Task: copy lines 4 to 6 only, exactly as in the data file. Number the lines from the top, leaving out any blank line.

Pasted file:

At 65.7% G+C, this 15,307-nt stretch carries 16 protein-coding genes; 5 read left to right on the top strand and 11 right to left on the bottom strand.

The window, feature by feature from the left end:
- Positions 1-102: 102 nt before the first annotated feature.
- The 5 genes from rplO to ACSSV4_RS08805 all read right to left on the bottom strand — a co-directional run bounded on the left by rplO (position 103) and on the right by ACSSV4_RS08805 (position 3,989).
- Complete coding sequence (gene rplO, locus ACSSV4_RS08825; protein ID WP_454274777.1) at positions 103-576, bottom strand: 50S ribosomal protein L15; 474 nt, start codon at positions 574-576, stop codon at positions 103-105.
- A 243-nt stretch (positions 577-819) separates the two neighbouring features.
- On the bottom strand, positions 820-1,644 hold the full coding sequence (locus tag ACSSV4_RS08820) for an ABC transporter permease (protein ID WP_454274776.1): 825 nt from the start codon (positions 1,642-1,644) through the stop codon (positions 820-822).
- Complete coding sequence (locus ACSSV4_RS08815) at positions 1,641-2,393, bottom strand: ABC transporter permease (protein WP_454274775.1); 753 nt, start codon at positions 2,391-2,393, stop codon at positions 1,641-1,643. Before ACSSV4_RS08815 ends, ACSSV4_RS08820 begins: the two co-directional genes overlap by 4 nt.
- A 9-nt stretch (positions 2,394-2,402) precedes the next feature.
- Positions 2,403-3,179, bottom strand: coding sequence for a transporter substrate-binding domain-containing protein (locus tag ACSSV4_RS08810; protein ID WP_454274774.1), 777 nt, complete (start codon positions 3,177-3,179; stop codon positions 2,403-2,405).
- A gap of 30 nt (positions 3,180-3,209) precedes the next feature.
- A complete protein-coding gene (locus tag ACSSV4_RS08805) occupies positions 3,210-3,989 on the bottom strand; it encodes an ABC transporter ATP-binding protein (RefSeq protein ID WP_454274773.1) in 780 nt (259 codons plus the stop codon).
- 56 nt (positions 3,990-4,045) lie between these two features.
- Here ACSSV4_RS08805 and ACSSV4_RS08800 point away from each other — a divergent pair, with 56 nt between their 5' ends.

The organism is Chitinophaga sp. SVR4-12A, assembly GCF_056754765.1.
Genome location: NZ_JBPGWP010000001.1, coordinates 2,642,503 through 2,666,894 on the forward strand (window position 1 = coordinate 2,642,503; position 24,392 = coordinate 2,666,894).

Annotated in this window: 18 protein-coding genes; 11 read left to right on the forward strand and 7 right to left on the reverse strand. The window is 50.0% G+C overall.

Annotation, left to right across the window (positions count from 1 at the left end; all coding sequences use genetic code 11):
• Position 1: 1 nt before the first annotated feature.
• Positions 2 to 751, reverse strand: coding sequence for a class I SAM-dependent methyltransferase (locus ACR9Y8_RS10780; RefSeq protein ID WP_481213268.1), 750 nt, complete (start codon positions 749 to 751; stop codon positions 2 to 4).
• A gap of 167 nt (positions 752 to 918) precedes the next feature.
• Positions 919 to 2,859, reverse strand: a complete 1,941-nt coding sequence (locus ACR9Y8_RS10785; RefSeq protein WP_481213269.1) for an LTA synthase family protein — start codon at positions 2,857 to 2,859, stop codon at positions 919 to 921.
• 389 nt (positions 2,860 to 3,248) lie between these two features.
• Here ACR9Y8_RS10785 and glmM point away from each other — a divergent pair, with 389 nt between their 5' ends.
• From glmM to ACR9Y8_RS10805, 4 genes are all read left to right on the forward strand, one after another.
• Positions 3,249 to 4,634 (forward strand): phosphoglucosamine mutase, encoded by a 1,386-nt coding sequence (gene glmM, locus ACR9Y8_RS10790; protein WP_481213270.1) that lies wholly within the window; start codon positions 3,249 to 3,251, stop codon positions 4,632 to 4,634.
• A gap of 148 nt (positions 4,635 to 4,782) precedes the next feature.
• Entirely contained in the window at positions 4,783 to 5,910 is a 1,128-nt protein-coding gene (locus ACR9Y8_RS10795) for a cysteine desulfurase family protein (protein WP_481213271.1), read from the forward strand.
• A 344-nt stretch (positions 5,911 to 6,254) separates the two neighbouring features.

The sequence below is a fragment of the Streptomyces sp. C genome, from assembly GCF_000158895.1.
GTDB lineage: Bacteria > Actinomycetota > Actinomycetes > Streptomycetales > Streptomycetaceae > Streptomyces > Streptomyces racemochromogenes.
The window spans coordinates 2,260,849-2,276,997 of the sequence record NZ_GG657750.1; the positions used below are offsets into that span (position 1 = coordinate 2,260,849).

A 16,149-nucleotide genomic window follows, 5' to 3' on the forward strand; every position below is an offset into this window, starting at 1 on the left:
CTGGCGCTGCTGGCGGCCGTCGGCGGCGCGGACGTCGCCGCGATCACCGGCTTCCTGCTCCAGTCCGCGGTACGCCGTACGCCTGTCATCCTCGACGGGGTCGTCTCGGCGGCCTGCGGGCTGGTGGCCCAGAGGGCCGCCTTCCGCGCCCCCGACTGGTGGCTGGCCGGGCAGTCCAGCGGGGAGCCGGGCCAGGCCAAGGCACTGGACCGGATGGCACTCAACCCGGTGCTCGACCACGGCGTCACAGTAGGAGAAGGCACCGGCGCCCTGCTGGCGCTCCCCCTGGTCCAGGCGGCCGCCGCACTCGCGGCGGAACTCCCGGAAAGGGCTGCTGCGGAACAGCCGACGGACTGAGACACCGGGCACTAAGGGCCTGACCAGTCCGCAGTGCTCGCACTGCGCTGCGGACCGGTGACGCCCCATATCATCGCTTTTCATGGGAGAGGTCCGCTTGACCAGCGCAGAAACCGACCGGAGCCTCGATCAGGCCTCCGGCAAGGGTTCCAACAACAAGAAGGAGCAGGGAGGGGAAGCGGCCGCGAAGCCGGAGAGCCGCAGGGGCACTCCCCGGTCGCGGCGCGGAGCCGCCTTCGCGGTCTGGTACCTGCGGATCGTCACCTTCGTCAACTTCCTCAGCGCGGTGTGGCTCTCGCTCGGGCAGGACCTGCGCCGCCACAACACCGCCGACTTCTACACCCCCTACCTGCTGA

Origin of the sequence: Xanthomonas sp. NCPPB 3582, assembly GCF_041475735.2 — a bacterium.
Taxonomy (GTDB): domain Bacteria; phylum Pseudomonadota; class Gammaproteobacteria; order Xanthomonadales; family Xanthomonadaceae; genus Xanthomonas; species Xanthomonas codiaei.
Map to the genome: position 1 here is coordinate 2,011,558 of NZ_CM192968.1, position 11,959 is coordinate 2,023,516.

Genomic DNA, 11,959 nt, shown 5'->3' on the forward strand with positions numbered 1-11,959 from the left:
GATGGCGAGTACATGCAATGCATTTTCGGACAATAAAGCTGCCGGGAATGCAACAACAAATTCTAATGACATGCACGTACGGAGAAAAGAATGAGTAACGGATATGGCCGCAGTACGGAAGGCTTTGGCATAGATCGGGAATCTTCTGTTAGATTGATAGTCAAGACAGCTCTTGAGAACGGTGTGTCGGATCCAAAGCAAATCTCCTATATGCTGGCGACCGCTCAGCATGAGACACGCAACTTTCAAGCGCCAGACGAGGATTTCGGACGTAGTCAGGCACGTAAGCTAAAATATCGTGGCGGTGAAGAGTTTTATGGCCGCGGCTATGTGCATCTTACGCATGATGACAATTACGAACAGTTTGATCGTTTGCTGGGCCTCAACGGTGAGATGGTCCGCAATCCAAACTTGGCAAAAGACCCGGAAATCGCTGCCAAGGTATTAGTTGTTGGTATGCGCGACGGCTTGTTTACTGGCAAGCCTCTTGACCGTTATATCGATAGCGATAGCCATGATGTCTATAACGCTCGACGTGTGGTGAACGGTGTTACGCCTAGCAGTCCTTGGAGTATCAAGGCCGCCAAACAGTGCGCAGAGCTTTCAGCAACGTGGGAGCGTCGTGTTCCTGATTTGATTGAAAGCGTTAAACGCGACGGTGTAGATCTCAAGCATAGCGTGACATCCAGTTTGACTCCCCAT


- The 5 genes from rplO to ACSSV4_RS08805 all read right to left on the bottom strand — a co-directional run bounded on the left by rplO (position 103) and on the right by ACSSV4_RS08805 (position 3,989).
- Complete coding sequence (gene rplO, locus ACSSV4_RS08825; protein ID WP_454274777.1) at positions 103-576, bottom strand: 50S ribosomal protein L15; 474 nt, start codon at positions 574-576, stop codon at positions 103-105.
- A 243-nt stretch (positions 577-819) separates the two neighbouring features.